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How to buy a property in Tuscany (and in Italy in general)

You need to know:


- there are no restrictions placed upon non-residents wishing to purchase a house in Italy, be they from Europe or elsewhere



PROPOSTA IRREVOCABILE D’ACQUISTO (means irrevocable purchase agreement)

– Note that this is an option!


If you see a propert proposta irrevocabile d'acquisto, which identifies both parties, the property, and gives an expiry date for signing the compromesso (see below). When you sign this act you y you love and don’t want to risk losing it, you can sign apay a deposit by cheque which is not cashed but held by the notary or the agency, and returned to you when you sign the compromesso. If you change your mind you will forfeit the deposit, as the owner will have effectively taken the property off the market for a certain period of time. If the sale does not go ahead in the specified date through no fault of your own, then your deposit will be returned to you.

Alternatively a preliminary agreement is often signed where a small payment on account is made - say 5000 or 10,000 euros. When the compromesso is signed the amount already paid is deducted from the due at compromesso.

The 'contratto preliminare' or 'compromesso' is drawn up. This is a legally-binding document which states the agreed sale price, the completion date, and the deposit to be paid at the signing of this contract. Usually it's about 30% of the purchase price. It may also include any other relevant legal details. The 'compromesso’ is a standard contract which describes the property as it appears in the land registry. The seller also states that the property is unencumbered by legal or financial liabilities, and would be liable should any arise.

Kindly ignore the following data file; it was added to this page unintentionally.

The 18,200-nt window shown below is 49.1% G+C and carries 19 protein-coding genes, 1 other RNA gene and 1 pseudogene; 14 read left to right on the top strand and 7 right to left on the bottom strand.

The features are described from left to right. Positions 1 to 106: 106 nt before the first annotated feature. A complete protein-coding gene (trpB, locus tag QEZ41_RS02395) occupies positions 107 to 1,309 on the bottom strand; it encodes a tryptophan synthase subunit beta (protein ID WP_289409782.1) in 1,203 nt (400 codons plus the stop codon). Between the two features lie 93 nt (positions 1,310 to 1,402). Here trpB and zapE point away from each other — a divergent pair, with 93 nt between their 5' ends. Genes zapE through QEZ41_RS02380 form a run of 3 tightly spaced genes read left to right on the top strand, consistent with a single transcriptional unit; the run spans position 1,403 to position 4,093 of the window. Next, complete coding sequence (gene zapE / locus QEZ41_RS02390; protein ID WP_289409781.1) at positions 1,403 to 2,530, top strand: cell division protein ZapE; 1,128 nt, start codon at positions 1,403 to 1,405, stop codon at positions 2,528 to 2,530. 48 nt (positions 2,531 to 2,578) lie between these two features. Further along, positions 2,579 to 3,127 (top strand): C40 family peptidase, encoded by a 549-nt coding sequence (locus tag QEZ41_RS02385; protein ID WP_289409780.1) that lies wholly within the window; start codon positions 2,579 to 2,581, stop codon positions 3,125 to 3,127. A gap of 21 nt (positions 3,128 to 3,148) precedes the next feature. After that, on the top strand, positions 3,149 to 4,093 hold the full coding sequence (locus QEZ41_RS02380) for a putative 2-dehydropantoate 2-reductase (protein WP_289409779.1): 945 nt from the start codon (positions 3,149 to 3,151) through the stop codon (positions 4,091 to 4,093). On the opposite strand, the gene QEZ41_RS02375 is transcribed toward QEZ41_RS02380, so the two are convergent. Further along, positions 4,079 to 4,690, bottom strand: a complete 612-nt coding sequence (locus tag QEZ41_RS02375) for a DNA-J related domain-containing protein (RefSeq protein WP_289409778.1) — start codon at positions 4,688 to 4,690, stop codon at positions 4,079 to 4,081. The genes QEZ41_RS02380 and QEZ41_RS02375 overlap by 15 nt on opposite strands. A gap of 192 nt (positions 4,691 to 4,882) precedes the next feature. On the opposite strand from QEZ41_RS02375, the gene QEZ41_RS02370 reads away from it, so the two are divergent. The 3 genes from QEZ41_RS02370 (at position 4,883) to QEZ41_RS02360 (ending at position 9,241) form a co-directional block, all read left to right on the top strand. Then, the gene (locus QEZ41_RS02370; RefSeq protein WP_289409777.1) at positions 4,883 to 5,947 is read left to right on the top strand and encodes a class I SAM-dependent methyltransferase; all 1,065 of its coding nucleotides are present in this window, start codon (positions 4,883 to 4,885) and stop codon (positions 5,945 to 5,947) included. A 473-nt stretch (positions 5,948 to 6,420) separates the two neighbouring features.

Once this contract is signed and the deposit (caparra) paid, the seller may only back out if he pays DOUBLE the caparra amount to the buyer or should the buyer wish to back out, he will lose his deposit.

The agency fee can vary, negotiate it! (1%, 2%, or more) plus VAT is payable when the compromesso is signed. - remember that estate agents in Italy represent both the buyer and the seller and aim to negotiate to reach a settlement favourable to both parties.

The final contract or 'l'atto notarile' is usually signed 1 - 3 months later (the date having been set in the compromesso). It is signed by both parties, the balance is paid and the property is officially transferred.
The buyer and the seller are required to be present at the notary's office for the signing of the notary deed. If the buyer or seller cannot be present it's possible  to organise power of attorney.  It's possible to sign compromesso or final contract or both on your behalf, without the need for you to come to Italy. The purchase taxes and notary fees due are payable when you sign the final contract.

As well as paying the balance for the property, the buyer must also pay purchase tax (that depend on if the house is your first residential home in Italy, if you apply for residency in the local area, if you already owns property in Italy or does not wish to apply for residency). If you are buying from a company rather than a private individual then non residents pay 10% VAT. If you are a resident (or intend becoming a resident in the next 18 months) then the VAT rate payable is 4%.

Other cost: the buyers pay the notary fees when the final contract is signed (approx 1-2% of the value of the property); technical assistance, surveyor's report and eventually  interpreter translator; IMU Annual Taxes an annual local council tax determined by the size and quality of the property.

Read more about Buy/rent properties in Tuscany 


Read more about our villa in Tuscany or read about flat in Tuscany


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